Tomorrow (from where I am writing this) I will present some of my research at the joint conference of the European Association for the Study of Science and Technology and the Society for Social Studies of Science (4S). Originally planned in Prague from Aug 18-21, COVID-19 has made the conference move to virPrague, i.e. online. Unfortunately I had to miss out on the first day of the conference, but today I had the chance of attending a few presentations, all excellent by the way. I love to learn what others are working on and get new perspectives. Therefore, I am glad that I will again be able to be part of “my” conferences this autumn (also looking at you, AoIR2020). Despite the particular circumstances it is clear to me that virConference is always better than noConference.
More than anything else I owe my active participation at the EASST/4S 2020 conference to two fantastic scholarly colleagues. Elinor Carmi and Dan Kotilar masterfully responded to the conference theme “Locating and Timing Matters: Significance and Agency of STS in Emerging Worlds” by putting together a wonderful panel about “Contextualizing Algorithms in Time and Space” that I would want to attend even if I were not presenting. From the summary:
[W]hile the power of algorithms is unquestionably global, the exact temporal and spatial trajectories through which algorithms operate, and the specific socio-cultural contexts from which they arise, have been largely overlooked. This panel aims to address these gaps, and uncover the complex spatio-temporal contexts through which algorithms operate. We will ask: What is the role of locality, temporality, and culture in the creation and implementation of algorithms? How algorithms become localised to create ‘personalized’ experiences? What types of data are being used to contextualize people’s lives through platforms? and what gets filtered out in the process of datafication, and why?
Together with Taina Bucher (because, yes, I forgot to mention: the brilliant Taina Bucher is also part of our panel) we will talk about Facebook, Google, and a user-profiling company, about personalizing, profiling, and targeting, and about structures, timing, and practices. I am looking forward to it — if you intend to join, please say hi :)
Although half of the conference is already over, the program of the next two days is still extremely rich. Are you attending EASST4S and would like some pointers? Please let me recommend the following panels and presentations by my STS Lab/STS-CH colleagues from Switzerland and my ex-colleagues from S&TS Cornell (apologies in advance to anyone I may have overlooked):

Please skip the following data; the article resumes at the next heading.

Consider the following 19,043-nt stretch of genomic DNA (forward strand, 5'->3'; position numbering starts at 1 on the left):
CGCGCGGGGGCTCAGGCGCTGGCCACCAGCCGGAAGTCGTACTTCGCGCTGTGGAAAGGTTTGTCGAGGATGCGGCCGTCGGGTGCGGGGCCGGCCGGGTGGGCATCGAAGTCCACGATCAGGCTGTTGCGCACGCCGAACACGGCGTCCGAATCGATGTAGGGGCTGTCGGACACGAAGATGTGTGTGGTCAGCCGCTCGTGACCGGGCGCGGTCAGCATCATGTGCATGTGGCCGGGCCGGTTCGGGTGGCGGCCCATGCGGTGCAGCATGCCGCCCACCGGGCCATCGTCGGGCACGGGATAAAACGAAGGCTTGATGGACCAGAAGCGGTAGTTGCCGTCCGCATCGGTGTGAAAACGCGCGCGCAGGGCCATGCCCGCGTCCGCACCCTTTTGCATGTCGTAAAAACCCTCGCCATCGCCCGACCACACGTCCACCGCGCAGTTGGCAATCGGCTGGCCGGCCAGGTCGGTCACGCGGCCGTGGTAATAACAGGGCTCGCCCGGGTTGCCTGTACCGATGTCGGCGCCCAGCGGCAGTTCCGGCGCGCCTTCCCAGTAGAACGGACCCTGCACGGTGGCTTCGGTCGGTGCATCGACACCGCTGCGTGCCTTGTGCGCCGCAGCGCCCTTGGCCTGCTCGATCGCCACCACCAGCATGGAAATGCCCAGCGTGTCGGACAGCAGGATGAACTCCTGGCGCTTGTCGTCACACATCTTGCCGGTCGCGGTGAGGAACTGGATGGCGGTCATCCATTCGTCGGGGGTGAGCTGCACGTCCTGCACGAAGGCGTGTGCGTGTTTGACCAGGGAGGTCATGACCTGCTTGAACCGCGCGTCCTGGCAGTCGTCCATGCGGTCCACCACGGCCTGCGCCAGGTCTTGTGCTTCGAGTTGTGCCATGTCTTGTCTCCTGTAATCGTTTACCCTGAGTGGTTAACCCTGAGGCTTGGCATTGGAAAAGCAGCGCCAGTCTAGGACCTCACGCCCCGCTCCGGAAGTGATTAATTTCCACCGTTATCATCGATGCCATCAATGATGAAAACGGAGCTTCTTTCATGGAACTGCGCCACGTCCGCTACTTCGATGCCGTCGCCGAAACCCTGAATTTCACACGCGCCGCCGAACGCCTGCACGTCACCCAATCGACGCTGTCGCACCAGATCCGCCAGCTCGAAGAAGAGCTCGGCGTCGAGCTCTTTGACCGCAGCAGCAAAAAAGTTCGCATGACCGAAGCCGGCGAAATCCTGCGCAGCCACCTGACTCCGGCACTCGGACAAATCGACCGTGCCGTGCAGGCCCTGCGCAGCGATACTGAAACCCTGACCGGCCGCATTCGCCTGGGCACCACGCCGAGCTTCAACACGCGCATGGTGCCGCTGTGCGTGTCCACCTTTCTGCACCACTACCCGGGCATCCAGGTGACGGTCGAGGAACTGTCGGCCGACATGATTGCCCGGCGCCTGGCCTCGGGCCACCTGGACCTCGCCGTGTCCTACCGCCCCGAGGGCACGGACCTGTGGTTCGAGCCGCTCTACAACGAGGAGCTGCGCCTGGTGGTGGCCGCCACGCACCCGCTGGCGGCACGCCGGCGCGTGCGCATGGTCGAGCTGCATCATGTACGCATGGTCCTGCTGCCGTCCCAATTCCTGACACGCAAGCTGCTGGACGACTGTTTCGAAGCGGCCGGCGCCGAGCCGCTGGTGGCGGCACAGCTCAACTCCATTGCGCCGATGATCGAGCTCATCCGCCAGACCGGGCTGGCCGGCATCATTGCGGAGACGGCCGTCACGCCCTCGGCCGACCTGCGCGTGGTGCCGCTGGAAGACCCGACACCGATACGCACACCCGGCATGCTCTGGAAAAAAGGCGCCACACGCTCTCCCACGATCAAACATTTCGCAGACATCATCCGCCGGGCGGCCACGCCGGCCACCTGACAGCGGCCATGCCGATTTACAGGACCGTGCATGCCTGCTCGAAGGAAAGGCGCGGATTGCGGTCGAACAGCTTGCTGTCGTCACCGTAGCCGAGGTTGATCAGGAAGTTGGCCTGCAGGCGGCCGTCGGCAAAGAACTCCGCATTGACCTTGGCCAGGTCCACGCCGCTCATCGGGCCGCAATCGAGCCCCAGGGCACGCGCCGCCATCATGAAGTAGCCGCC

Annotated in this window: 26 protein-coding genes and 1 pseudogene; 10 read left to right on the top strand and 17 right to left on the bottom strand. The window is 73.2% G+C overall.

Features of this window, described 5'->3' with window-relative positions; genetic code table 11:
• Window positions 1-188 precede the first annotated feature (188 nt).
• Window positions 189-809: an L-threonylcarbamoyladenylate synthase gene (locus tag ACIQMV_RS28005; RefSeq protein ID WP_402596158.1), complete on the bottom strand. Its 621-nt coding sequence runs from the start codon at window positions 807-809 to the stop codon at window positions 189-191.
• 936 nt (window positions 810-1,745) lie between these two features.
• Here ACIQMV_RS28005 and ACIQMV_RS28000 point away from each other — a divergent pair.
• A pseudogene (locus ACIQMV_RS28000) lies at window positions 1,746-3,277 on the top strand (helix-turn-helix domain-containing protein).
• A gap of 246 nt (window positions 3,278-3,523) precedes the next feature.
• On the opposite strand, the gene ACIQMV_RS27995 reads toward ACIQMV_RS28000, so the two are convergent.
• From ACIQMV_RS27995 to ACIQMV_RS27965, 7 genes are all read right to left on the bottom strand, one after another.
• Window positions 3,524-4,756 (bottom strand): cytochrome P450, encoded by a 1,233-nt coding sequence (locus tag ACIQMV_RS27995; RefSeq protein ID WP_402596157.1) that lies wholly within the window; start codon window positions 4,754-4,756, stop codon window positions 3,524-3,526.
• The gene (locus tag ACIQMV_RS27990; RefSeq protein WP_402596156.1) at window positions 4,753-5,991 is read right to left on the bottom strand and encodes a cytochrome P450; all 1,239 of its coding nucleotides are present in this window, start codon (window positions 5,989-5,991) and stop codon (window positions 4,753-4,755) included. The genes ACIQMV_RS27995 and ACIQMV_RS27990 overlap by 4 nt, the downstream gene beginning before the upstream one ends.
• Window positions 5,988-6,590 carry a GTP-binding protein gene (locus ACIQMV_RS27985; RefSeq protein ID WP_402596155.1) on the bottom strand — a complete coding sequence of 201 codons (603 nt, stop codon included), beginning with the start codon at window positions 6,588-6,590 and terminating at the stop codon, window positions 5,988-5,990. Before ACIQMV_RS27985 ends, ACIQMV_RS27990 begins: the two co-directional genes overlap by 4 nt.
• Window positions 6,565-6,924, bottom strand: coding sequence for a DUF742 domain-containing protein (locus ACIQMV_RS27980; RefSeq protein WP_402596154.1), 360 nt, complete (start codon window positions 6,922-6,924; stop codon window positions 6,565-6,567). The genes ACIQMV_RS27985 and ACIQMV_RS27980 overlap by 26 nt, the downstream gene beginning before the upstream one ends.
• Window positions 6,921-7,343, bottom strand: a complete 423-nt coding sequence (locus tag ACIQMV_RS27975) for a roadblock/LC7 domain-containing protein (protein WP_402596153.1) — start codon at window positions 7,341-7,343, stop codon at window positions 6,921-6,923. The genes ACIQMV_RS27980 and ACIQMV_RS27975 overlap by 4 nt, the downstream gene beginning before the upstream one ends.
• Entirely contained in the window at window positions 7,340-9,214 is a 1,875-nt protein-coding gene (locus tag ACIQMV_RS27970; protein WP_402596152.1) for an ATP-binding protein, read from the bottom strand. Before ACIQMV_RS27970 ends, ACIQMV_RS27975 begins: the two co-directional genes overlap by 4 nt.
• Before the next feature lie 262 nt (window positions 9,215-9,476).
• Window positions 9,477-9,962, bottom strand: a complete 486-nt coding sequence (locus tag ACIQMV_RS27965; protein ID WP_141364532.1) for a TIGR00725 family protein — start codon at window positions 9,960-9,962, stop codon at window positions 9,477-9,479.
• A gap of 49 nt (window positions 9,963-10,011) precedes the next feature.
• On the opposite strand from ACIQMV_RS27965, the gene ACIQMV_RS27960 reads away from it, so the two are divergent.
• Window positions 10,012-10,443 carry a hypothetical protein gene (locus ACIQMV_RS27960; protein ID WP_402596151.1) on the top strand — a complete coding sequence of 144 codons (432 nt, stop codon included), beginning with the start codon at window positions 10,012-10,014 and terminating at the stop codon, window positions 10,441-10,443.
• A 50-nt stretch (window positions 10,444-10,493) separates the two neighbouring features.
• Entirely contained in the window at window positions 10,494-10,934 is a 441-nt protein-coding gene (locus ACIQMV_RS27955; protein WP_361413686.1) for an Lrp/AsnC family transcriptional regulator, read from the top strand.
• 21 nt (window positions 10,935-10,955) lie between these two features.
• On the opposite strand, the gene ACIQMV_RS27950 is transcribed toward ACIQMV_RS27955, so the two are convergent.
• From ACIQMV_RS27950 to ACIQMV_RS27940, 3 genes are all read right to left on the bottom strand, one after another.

Thursday morning starts with food: at 10am (all times are Prague local times, i.e. CEST) you could attend The Follies of Scaling-up Processed Foods in India or Logics of Food Consumption, Choice and Politics on Digital Media, then Commercial and Temporal Logics of Digital Food at 12pm. In the afternoon, perhaps peek in on Comm Scholars in STS – Making it work as an interdisciplinary scholar before attending Locating And Timing Matters Of Attention Through Wikipedia: Technical, Epistemological And Political Considerations. (Re:the latest session, you need to know that it will be held in a flipped format, so you need to engage with the presentations beforehands.) At 8pm, in case you are not attending our panel, there are still at least two more Swiss STS presentations on offer: Charting the Political Epistemologies of Epigenetics and DOHaD and Architectonic Studies of Radio Signals: Reorganizing Archives of Data/Natures In Their Own Terms.
Friday starts at 10am with: New Patient’s Definition Shaped by Preventive Properties of HIV Drugs. At noon, there is Articulating Politics with Design and Technology: Public Space, Computation and Commoning, and a little later Scaling a “global music platform”: secret gigs, live music and the platform metaphor. At the end of the last conference day, a last difficult choice: between Another Type of Precision Oncology? Knowledge Production within a Platform of Cancer Immunotherapy in Switzerland, Cures, Harms & Medical Authority: Animating Side-Effects As Modes Of Resistance In Hepatitis C-Treatments and Locating South Asia in Social Studies of Science and Technology. All interesting, all relevant, although not necessarily linked to my immediate research topic. But even if I had to choose which session to attend based on topic or research area, I would hardly manage to come up with a satisfying schedule: there are so many parallel sessions happening! Impossible to attend everything I am interested in — just like with in-person conferences.
However, unlike in-person conferences there will be recordings available, it seems… great news!